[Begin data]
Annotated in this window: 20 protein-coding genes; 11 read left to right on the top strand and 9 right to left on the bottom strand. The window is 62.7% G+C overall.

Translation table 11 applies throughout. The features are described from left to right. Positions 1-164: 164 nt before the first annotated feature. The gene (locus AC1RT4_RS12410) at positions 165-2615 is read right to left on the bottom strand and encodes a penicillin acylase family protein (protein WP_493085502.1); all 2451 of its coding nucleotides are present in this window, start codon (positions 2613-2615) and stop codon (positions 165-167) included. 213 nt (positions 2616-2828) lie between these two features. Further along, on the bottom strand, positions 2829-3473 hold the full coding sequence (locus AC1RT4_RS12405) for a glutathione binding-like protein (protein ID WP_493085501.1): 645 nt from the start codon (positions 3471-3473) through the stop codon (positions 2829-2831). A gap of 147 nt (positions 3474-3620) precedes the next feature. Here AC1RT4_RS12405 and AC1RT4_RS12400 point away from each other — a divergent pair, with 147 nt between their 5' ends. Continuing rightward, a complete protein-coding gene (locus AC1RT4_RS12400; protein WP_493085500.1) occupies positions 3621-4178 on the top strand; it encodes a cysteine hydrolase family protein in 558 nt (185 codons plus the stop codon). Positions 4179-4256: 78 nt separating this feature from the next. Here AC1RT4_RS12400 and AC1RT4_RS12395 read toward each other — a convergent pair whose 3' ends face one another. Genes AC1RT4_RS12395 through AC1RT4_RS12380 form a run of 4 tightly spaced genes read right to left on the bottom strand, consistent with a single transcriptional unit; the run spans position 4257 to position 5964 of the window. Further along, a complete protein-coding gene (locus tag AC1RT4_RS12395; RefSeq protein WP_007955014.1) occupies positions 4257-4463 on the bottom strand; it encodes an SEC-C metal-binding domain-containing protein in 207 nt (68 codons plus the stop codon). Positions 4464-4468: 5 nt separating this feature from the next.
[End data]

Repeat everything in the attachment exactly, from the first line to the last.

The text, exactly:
Annotated in this window: 20 protein-coding genes; 11 read left to right on the top strand and 9 right to left on the bottom strand. The window is 62.7% G+C overall.

Translation table 11 applies throughout. The features are described from left to right. Positions 1-164: 164 nt before the first annotated feature. The gene (locus AC1RT4_RS12410) at positions 165-2615 is read right to left on the bottom strand and encodes a penicillin acylase family protein (protein WP_493085502.1); all 2451 of its coding nucleotides are present in this window, start codon (positions 2613-2615) and stop codon (positions 165-167) included. 213 nt (positions 2616-2828) lie between these two features. Further along, on the bottom strand, positions 2829-3473 hold the full coding sequence (locus AC1RT4_RS12405) for a glutathione binding-like protein (protein ID WP_493085501.1): 645 nt from the start codon (positions 3471-3473) through the stop codon (positions 2829-2831). A gap of 147 nt (positions 3474-3620) precedes the next feature. Here AC1RT4_RS12405 and AC1RT4_RS12400 point away from each other — a divergent pair, with 147 nt between their 5' ends. Continuing rightward, a complete protein-coding gene (locus AC1RT4_RS12400; protein WP_493085500.1) occupies positions 3621-4178 on the top strand; it encodes a cysteine hydrolase family protein in 558 nt (185 codons plus the stop codon). Positions 4179-4256: 78 nt separating this feature from the next. Here AC1RT4_RS12400 and AC1RT4_RS12395 read toward each other — a convergent pair whose 3' ends face one another. Genes AC1RT4_RS12395 through AC1RT4_RS12380 form a run of 4 tightly spaced genes read right to left on the bottom strand, consistent with a single transcriptional unit; the run spans position 4257 to position 5964 of the window. Further along, a complete protein-coding gene (locus tag AC1RT4_RS12395; RefSeq protein WP_007955014.1) occupies positions 4257-4463 on the bottom strand; it encodes an SEC-C metal-binding domain-containing protein in 207 nt (68 codons plus the stop codon). Positions 4464-4468: 5 nt separating this feature from the next.